of the volume of student feedback regarding these topics. In addition, the administration is developing a plan to gather feedback from students about the changes to housing and facilities that will be implemented as a result of the 2010 campus plan agreement. Because of the roundtables’ recent popularity in the undergraduate community, the university will begin holding roundtable discussions for each of Georgetown’s graduate schools as well, according to Augostini. Students said they are pleased with the direction the roundtables are headed. “The opportunity to talk with toplevel administrators in an open environment is … great,” Sam Greco (SFS ’15), a student who attended the Leo’s roundtable said, though he added that the events sometimes lack focus. “More specific topics might encourage more students to come,” he said. “The fact that the meeting lasted nearly three hours, and the majority of students there only were concerned with Leo’s, might have deterred some from coming.” Lydia Brown (COL ’15), another student who attended the Leo’s discussion, agreed that increasing participation in the roundtables ought to be a university priority. “Roundtables are limited in their potential impact on the community,” Brown said. “When community members do not attend, and particularly when underrepresented groups of students attend only in small numbers … the comments made at roundtables will not adequately or accurately reflect the breadth and diversity of student experiences and perspectives.” Augostini remains positive that Hoya Roundtables and other vehicles for communication, like IdeaScale, will continue to increase the administration’s transparency. “We want the students to know that we don’t just sit behind walls. We’re not just behind a computer,” he said. “With these roundtables and other vehicles for communication, we want to a dynamic environment around the question of how can we always better serve.”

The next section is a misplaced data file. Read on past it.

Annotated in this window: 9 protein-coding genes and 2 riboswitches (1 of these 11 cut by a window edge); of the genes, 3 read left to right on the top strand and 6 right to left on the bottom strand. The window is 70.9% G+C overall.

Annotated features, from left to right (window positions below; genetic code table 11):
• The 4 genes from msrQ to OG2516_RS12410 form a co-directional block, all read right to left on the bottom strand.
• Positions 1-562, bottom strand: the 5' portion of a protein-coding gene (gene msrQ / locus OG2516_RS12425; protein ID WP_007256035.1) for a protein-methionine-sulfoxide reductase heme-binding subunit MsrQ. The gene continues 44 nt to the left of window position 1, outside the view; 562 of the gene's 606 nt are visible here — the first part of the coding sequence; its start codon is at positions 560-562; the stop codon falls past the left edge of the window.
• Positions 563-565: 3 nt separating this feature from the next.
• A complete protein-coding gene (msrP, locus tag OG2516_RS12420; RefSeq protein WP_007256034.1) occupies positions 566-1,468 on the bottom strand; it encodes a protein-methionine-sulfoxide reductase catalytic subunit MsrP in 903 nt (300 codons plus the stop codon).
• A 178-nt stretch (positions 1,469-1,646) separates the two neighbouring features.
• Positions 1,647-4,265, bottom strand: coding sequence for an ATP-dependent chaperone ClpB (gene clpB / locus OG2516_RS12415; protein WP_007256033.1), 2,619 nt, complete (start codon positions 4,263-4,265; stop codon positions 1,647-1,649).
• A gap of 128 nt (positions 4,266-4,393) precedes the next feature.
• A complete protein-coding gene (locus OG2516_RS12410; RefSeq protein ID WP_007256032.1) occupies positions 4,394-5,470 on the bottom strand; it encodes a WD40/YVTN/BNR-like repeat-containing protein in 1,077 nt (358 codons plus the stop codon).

While switching schools is rare for Georgetown students, the university’s intra-school transfer program provides students the wiggle room necessary to explore multiple directions for their academic careers. According to Associate Director of the McDonough School of Business Undergraduate Program Lisa Scheeler, about 25 students transfer into the business school and roughly the same amount transferred out each year. Meanwhile, last spring, 20 students transferred into the College and 30 more transferred in this fall, Jessica Cianci-Dausch, an assistant dean in the College, said. Finally, according to Associate Dean of the School of Foreign Service Mitch Kaneda, 43 students transferred into the School of Foreign Service this academic year and nine students transferred out. Assistant College Dean Tad Howard said that the ease of transferring provides an opportunity for academically qualified students to adjust their environment to fit their interests better. “Students have already been admitted to Georgetown, and if they’re in good standing, they’ve proven 90 percent of what they need to prove,” Howard said. “So we may approach [transferring] with a little more flexibility.” Students who wish to transfer must apply by the end of their spring semester sophomore year, a timeframe that allows students to think through their decision and ensures that they can still graduate on-time. Each school requires a form signed by the student’s dean and a one-page essay explaining the reasons for transferring. The SFS also requires a grade point average of 3.3 or higher. “The application was so easy,” Emma Newins (MSB ’15), who transferred into the MSB from the College to study finance, said. Although students may easily navigate the application process, transferring credits and beginning new coursework is more difficult. “When I transferred, I still had